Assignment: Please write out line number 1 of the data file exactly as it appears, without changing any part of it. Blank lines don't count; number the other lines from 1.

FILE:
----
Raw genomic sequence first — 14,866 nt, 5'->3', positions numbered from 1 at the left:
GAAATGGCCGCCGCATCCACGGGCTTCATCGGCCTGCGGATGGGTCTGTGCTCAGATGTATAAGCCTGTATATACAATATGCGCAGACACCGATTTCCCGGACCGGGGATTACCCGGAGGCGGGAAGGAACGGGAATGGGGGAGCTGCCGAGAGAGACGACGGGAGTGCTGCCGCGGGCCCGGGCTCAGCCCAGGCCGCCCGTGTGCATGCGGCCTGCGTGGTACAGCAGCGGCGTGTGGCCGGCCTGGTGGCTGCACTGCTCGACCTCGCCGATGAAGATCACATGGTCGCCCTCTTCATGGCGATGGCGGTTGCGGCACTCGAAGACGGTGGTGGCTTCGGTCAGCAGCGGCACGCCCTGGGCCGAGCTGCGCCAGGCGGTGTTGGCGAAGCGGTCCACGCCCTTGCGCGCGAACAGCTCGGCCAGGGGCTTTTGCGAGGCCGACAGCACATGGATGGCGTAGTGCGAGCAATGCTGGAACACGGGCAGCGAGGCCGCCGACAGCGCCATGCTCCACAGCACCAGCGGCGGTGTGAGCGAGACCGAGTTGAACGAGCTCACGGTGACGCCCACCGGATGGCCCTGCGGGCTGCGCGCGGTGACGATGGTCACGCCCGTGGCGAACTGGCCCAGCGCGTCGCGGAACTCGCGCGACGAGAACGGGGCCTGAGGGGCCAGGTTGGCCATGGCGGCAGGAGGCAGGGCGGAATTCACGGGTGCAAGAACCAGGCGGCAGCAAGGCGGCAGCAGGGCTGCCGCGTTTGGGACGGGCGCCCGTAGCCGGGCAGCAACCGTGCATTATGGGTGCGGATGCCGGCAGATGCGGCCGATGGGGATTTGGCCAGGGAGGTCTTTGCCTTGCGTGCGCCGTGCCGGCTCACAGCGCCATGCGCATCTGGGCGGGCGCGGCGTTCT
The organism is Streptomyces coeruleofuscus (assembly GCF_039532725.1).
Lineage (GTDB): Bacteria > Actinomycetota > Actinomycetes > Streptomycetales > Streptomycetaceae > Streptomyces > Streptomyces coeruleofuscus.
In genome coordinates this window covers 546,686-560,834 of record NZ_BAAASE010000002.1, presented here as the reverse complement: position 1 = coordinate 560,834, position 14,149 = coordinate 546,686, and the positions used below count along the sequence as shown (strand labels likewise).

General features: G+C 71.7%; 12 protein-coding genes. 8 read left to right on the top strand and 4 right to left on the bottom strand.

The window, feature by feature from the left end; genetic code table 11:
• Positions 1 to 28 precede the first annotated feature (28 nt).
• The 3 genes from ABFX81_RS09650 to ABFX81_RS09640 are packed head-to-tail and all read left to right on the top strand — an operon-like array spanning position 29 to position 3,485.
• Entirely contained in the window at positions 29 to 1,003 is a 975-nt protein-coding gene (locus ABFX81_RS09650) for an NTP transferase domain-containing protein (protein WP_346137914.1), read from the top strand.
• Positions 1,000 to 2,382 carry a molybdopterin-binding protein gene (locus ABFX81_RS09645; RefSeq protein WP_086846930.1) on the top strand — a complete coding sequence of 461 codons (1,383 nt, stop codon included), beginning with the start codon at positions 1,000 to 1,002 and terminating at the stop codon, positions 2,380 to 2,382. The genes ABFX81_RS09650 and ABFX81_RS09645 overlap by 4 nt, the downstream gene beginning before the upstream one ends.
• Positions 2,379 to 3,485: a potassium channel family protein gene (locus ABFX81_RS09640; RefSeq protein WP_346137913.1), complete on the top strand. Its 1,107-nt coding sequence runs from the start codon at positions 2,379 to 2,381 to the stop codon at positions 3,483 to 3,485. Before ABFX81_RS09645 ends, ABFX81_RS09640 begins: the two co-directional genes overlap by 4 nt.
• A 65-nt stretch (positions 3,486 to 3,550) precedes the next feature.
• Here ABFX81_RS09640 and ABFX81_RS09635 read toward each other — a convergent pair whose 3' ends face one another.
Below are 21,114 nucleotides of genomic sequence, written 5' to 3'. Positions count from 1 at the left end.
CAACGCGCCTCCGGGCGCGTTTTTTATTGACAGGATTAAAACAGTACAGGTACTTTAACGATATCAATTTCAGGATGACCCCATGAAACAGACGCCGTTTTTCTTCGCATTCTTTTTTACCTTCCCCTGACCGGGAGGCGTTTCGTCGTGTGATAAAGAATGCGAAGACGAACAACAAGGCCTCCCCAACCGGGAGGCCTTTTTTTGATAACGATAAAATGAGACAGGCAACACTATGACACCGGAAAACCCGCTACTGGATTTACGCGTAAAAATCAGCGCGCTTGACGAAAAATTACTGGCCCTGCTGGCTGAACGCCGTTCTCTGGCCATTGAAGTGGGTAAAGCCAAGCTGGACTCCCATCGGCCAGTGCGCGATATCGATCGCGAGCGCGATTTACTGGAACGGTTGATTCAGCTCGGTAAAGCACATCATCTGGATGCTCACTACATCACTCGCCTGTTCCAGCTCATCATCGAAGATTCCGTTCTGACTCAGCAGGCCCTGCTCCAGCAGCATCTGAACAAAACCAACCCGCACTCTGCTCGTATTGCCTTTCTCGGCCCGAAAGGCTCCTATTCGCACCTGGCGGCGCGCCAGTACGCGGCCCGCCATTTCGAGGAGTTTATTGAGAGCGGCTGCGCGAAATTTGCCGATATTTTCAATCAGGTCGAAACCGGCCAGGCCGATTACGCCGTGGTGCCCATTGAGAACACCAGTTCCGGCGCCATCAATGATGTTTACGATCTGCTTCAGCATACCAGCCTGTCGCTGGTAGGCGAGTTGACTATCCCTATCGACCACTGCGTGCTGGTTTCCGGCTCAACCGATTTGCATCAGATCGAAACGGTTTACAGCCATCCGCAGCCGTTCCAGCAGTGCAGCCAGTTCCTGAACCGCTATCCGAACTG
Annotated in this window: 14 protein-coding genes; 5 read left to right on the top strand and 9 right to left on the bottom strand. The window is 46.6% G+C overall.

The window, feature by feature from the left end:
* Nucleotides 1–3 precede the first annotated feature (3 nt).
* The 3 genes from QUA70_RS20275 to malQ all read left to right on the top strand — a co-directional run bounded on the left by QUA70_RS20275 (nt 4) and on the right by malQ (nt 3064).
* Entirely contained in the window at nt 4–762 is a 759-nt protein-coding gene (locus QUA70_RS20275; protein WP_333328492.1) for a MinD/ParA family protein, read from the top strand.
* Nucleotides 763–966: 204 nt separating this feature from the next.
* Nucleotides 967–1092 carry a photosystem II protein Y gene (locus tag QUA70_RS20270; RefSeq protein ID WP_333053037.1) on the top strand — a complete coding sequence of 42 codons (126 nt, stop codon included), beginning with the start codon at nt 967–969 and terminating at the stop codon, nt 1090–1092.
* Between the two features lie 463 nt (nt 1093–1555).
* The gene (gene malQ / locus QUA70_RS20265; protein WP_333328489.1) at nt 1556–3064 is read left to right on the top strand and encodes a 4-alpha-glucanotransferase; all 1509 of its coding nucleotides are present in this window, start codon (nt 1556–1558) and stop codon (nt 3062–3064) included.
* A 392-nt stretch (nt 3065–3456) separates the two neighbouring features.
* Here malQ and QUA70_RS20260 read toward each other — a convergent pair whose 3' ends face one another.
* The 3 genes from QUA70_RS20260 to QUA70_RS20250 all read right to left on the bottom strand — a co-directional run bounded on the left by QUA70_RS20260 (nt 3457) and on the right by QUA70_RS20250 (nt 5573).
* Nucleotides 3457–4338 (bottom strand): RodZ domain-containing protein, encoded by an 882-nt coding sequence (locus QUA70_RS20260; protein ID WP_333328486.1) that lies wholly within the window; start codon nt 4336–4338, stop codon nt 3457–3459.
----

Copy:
Raw genomic sequence first — 14,866 nt, 5'->3', positions numbered from 1 at the left: